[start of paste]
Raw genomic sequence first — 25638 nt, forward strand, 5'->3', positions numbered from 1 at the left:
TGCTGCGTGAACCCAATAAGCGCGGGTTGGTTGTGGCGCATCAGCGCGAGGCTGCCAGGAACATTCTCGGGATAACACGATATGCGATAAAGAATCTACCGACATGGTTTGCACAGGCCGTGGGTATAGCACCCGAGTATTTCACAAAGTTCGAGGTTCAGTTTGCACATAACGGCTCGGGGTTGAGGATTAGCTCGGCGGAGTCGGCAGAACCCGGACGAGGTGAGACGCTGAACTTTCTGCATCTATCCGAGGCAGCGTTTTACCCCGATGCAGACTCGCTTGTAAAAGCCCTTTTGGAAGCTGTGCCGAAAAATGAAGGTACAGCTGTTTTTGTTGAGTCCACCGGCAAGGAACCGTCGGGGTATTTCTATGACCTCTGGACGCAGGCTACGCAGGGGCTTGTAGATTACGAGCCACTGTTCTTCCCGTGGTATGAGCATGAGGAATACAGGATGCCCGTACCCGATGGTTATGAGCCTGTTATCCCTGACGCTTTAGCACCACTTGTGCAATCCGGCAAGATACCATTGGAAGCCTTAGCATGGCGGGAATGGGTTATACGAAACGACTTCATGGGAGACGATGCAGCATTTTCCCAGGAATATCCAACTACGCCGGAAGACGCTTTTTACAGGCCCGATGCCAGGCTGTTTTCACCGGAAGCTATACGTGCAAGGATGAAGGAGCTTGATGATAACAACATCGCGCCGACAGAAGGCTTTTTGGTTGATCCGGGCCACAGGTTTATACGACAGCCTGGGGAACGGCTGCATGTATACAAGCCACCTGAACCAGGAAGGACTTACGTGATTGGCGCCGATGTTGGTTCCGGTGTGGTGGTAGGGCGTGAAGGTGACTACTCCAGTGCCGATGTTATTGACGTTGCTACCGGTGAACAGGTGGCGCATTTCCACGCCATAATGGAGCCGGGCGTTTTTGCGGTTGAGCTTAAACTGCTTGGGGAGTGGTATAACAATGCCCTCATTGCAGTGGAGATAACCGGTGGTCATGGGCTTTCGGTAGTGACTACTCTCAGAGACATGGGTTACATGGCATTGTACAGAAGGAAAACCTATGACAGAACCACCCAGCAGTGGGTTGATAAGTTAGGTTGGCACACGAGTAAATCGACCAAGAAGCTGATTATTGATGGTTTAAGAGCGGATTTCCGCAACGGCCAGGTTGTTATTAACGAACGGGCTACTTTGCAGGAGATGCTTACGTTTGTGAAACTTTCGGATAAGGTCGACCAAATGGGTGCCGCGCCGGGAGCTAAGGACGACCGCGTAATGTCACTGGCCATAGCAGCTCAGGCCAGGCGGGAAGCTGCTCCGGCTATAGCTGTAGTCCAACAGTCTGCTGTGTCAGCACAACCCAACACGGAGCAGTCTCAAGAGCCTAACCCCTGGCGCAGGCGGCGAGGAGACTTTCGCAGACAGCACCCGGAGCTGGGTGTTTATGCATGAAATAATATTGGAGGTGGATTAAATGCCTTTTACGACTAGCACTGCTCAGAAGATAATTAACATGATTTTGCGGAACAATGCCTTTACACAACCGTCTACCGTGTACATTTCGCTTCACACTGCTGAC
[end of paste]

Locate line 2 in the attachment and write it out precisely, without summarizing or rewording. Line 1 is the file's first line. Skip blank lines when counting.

TGCTGCGTGAACCCAATAAGCGCGGGTTGGTTGTGGCGCATCAGCGCGAGGCTGCCAGGAACATTCTCGGGATAACACGATATGCGATAAAGAATCTACCGACATGGTTTGCACAGGCCGTGGGTATAGCACCCGAGTATTTCACAAAGTTCGAGGTTCAGTTTGCACATAACGGCTCGGGGTTGAGGATTAGCTCGGCGGAGTCGGCAGAACCCGGACGAGGTGAGACGCTGAACTTTCTGCATCTATCCGAGGCAGCGTTTTACCCCGATGCAGACTCGCTTGTAAAAGCCCTTTTGGAAGCTGTGCCGAAAAATGAAGGTACAGCTGTTTTTGTTGAGTCCACCGGCAAGGAACCGTCGGGGTATTTCTATGACCTCTGGACGCAGGCTACGCAGGGGCTTGTAGATTACGAGCCACTGTTCTTCCCGTGGTATGAGCATGAGGAATACAGGATGCCCGTACCCGATGGTTATGAGCCTGTTATCCCTGACGCTTTAGCACCACTTGTGCAATCCGGCAAGATACCATTGGAAGCCTTAGCATGGCGGGAATGGGTTATACGAAACGACTTCATGGGAGACGATGCAGCATTTTCCCAGGAATATCCAACTACGCCGGAAGACGCTTTTTACAGGCCCGATGCCAGGCTGTTTTCACCGGAAGCTATACGTGCAAGGATGAAGGAGCTTGATGATAACAACATCGCGCCGACAGAAGGCTTTTTGGTTGATCCGGGCCACAGGTTTATACGACAGCCTGGGGAACGGCTGCATGTATACAAGCCACCTGAACCAGGAAGGACTTACGTGATTGGCGCCGATGTTGGTTCCGGTGTGGTGGTAGGGCGTGAAGGTGACTACTCCAGTGCCGATGTTATTGACGTTGCTACCGGTGAACAGGTGGCGCATTTCCACGCCATAATGGAGCCGGGCGTTTTTGCGGTTGAGCTTAAACTGCTTGGGGAGTGGTATAACAATGCCCTCATTGCAGTGGAGATAACCGGTGGTCATGGGCTTTCGGTAGTGACTACTCTCAGAGACATGGGTTACATGGCATTGTACAGAAGGAAAACCTATGACAGAACCACCCAGCAGTGGGTTGATAAGTTAGGTTGGCACACGAGTAAATCGACCAAGAAGCTGATTATTGATGGTTTAAGAGCGGATTTCCGCAACGGCCAGGTTGTTATTAACGAACGGGCTACTTTGCAGGAGATGCTTACGTTTGTGAAACTTTCGGATAAGGTCGACCAAATGGGTGCCGCGCCGGGAGCTAAGGACGACCGCGTAATGTCACTGGCCATAGCAGCTCAGGCCAGGCGGGAAGCTGCTCCGGCTATAGCTGTAGTCCAACAGTCTGCTGTGTCAGCACAACCCAACACGGAGCAGTCTCAAGAGCCTAACCCCTGGCGCAGGCGGCGAGGAGACTTTCGCAGACAGCACCCGGAGCTGGGTGTTTATGCATGAAATAATATTGGAGGTGGATTAAATGCCTTTTACGACTAGCACTGCTCAGAAGATAATTAACATGATTTTGCGGAACAATGCCTTTACACAACCGTCTACCGTGTACATTTCGCTTCACACTGCTGAC